Introducing 2023 SI Swimsuit Model Olivia Dunne (2024)

At first glance, Olivia Dunne is the quintessential girl next door—imminently approachable with her bright hazel eyes, shiny blond locks, petite 5' 6" frame and beaming smile. It’s part of what has attracted an impressive 11 million followers across her TikTok and Instagramhandles, but don’t be fooled. The LSU gymnast, who is the toppaid female collegiate athlete in the country, is much more than her social media and she’s not afraid to say what’s on her mind.

In fact, after hordes of her male fans packed the Jon M. Huntsman Center in Salt Lake City at LSU’s season opener this January, causing a security threat and swarming Dunne as she was attempting to leave, she tactfully issued a statement on Twitter thanking them for their support while demanding respect.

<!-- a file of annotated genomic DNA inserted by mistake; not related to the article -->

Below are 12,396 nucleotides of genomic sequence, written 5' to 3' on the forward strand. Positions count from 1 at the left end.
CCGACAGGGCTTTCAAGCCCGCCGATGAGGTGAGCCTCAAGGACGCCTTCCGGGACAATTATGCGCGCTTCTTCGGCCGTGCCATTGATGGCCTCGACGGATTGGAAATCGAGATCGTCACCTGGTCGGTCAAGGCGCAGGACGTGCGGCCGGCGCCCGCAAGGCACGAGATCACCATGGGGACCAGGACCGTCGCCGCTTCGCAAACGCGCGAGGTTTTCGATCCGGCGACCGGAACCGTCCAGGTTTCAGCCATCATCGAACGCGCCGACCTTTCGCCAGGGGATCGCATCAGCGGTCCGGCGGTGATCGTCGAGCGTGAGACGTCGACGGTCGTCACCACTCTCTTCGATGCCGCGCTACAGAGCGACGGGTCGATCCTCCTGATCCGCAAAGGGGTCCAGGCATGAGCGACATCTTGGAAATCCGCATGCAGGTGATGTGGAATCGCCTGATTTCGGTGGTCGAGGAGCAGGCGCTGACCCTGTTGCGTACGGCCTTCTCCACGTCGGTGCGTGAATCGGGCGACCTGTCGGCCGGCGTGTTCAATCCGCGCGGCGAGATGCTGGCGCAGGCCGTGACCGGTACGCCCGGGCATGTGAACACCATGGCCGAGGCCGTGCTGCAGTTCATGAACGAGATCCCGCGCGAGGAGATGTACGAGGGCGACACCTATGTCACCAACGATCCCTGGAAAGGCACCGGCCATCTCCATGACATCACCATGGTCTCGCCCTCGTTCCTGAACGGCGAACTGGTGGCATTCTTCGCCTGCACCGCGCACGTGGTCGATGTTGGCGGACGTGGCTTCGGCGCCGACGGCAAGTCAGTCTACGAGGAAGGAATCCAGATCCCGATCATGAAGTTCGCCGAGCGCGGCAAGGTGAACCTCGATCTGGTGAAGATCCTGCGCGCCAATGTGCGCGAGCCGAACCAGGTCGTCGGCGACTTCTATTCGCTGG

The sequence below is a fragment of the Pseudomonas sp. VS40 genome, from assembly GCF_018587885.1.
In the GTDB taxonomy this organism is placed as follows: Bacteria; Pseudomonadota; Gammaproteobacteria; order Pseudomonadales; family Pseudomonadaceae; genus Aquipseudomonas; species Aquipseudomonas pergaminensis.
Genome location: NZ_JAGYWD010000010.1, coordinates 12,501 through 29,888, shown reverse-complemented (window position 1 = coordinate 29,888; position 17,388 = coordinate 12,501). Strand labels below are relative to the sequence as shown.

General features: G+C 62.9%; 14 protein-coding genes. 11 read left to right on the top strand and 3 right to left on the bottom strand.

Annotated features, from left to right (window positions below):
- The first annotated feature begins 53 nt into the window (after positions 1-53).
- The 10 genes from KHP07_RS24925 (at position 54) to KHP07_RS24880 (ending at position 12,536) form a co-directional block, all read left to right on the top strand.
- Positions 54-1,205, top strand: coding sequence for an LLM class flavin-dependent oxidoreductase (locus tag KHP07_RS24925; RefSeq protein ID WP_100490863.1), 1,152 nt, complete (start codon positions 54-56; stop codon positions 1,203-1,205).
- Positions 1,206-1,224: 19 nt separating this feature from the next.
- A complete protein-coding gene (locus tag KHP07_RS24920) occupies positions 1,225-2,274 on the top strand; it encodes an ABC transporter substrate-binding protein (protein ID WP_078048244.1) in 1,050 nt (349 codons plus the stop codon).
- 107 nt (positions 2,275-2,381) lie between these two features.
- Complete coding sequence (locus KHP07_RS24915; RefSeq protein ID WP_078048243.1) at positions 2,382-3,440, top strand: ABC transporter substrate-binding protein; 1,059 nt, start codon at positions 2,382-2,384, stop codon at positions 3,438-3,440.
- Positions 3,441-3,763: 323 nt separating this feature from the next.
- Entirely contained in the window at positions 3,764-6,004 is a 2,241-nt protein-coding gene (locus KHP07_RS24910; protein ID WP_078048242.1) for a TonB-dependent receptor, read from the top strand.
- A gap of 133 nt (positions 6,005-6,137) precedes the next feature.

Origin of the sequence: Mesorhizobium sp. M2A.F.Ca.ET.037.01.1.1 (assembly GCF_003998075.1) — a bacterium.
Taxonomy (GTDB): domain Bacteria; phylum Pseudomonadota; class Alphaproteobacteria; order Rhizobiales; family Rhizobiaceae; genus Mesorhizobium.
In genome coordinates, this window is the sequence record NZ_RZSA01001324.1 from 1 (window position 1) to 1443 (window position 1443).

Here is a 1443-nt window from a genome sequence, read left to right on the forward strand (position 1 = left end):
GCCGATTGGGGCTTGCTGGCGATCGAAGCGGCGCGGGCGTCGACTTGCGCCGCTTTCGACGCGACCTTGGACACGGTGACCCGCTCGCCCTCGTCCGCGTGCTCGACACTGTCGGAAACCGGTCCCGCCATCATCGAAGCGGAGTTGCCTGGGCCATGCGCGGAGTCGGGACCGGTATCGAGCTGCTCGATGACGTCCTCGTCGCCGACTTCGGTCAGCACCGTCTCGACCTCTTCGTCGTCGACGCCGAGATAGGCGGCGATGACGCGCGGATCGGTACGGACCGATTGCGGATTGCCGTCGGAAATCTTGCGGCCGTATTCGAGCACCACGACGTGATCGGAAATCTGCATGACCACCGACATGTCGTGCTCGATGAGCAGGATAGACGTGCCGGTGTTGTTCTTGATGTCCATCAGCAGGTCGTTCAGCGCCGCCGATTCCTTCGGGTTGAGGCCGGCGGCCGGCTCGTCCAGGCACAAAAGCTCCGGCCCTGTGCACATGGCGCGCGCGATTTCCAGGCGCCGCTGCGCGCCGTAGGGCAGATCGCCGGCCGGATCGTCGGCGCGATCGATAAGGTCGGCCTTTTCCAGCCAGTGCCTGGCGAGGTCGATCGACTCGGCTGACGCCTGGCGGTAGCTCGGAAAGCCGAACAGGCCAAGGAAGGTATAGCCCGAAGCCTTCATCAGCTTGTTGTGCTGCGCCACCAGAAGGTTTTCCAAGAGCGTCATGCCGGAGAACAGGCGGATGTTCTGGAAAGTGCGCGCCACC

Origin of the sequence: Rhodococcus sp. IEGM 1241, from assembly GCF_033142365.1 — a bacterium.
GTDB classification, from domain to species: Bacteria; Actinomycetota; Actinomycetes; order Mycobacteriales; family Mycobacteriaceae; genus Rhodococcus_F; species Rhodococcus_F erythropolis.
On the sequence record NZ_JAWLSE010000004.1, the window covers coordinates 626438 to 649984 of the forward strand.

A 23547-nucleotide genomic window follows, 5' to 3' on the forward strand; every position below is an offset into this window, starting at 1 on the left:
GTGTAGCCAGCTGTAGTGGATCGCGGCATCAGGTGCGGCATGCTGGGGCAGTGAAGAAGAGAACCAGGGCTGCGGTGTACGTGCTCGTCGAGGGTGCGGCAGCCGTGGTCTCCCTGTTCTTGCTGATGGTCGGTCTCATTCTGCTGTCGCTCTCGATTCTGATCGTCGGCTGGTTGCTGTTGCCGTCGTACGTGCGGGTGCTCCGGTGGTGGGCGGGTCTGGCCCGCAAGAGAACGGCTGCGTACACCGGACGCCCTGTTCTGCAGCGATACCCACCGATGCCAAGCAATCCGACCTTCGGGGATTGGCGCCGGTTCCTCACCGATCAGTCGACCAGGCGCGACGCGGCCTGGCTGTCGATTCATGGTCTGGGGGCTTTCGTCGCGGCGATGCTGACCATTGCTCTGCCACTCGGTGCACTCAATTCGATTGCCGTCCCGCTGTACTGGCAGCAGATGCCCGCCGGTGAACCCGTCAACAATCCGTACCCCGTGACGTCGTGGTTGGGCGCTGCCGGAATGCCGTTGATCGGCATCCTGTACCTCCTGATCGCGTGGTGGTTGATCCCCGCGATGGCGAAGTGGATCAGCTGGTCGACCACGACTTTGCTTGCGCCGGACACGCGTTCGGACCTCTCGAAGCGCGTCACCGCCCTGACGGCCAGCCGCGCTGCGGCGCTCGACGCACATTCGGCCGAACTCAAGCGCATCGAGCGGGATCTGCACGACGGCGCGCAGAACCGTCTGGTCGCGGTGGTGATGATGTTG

“Girls aren’t responsible for the bad behavior of boys,” she says. “A lot of gymnasts are taught to keep quiet, and that led to a lot of abuse in the sport. I want to be part of the new generation that tells girls to use their voice. You can be comfortable in your own skin and be strong, sexy and smart.”

Introducing 2023 SI Swimsuit Model Olivia Dunne (1)

In all the content she creates, both in and out of the gym, to share snippets of her everyday life, the 20-year-old posts with intent and purpose—and has her loyal admirers going wild for all things “Livvy.”

We’re so excited to announce that Dunne will make her SI Swimsuit Issue debut with the release of the annual edition next month.